Dengue Fever: "It Doesn't Matter...They Don't Know What the Hell We're Saying Anyway"
Imagine wild organ swirls, rolling surf licks and jazzy party horns coupled with angular and decidedly eastern melodies, plus a sultry singer who shifts between English and her native Cambodian dialect. That's just a fraction of what shapes Dengue Fever's original sound.
The band discovered its calling in Cambodia's 1960s psychedelic Khmer rock, unearthed by band founder and keyboardist Ethan Holtzman on a trip to Southeast Asia. The music also resonated with Holtzman's guitar-playing brother Zac. The pair formed a band featuring drummer Paul Smith, brass player David Ralicke and bassist Senon Gaius Williams to recreate this exotic sound. Musically assured, the brothers combed Long Beach, California's Cambodian nightclubs for a singer to authenticate the band's sound. Discovering Chhom Nimol, who they later discovered had sung for the king and queen of Cambodia, she needed only to be convinced to join them. She was skeptical, but ultimately a bond was formed.
On the heels of the band's fourth album, Cannibal Courtship, and subsequent western tour, Up On The Sun caught up with Smith recently at his West Hollywood, California, home to discuss the band's formation, the recent "Electric Mekong Tour" of Southeast Asia promoted by the U.S. State Department, and the Willy Wonka-like Golden Tickets found in special vinyl copies of the new album.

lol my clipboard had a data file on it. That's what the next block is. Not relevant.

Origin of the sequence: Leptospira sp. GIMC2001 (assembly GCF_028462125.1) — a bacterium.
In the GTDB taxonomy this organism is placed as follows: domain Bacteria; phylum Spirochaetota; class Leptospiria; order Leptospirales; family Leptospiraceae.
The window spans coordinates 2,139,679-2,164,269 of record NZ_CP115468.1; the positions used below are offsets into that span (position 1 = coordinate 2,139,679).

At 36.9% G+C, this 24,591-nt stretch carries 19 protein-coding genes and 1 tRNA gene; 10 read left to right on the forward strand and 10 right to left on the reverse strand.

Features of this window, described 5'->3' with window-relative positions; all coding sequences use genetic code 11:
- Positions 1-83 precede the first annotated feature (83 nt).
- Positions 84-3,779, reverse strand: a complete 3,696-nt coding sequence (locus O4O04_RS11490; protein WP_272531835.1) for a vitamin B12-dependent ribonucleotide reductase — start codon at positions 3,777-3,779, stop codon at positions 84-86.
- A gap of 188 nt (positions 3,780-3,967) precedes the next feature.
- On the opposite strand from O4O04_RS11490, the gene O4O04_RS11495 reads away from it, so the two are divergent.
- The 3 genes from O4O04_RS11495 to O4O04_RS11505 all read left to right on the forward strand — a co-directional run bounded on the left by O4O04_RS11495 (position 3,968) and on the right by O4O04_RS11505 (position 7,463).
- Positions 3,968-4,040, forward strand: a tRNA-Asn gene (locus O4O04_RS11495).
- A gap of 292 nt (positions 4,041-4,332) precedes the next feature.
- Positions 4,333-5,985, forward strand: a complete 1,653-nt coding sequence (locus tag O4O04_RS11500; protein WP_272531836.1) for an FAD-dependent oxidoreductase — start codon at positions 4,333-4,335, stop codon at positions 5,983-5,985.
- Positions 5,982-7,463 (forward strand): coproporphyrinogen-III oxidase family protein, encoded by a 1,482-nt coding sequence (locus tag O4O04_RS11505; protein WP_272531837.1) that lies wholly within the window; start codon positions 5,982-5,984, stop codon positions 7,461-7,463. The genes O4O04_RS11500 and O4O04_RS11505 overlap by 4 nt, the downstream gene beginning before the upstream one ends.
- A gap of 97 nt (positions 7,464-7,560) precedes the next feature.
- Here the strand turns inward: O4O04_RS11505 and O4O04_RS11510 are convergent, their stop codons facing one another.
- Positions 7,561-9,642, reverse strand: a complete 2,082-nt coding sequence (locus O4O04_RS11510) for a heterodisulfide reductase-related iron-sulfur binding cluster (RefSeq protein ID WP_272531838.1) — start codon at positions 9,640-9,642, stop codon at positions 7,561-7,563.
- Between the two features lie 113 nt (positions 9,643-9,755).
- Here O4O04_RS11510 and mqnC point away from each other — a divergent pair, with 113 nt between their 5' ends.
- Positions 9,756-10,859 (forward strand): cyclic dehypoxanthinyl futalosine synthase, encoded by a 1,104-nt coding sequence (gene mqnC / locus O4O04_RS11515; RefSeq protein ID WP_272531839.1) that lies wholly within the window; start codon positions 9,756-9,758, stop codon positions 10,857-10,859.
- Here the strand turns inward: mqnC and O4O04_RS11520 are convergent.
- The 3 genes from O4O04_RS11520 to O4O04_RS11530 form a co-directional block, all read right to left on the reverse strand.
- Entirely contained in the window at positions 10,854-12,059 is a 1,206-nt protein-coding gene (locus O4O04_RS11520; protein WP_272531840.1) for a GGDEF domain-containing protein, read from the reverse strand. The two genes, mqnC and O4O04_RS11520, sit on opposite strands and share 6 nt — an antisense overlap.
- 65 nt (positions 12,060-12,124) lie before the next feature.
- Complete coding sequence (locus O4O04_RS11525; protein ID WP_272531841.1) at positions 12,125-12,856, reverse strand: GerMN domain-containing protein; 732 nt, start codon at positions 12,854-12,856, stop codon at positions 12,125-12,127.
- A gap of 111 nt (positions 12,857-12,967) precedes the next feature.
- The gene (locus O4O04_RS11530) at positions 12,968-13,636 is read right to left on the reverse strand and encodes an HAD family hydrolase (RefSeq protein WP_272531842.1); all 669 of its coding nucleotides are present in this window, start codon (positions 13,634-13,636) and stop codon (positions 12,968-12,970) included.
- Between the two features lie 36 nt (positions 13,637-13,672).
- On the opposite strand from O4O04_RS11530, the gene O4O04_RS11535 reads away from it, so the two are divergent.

Dengue Fever is scheduled to perform Thursday, January 26, at the Crescent Ballroom.
Up On The Sun: Tell me something about the Cambodian rock music that inspired Dengue Fever's sound? What makes it different than American rock?
Paul Smith: The music came about at a time with American Armed Radio Forces were set up in Vietnam. Phnom Penh at the time was a pretty cosmopolitan city and songwriters were influenced by the music they were hearing, which was garage rock, surf music, British Invasion stuff, and mixing it with traditional Cambodian stuff that they knew. While the rhythm section might sound like British or American rock, the melodies they were putting on top of that were Cambodian with longer phrasing. And occasionally they would include a different (non-Western) instrument. It became a game of musical chairs.
Ethan discovered this music on a trip to Cambodia, and Zac also took a liking to it. When they put this band together and brought you in as the drummer, what did you think? What captured your attention?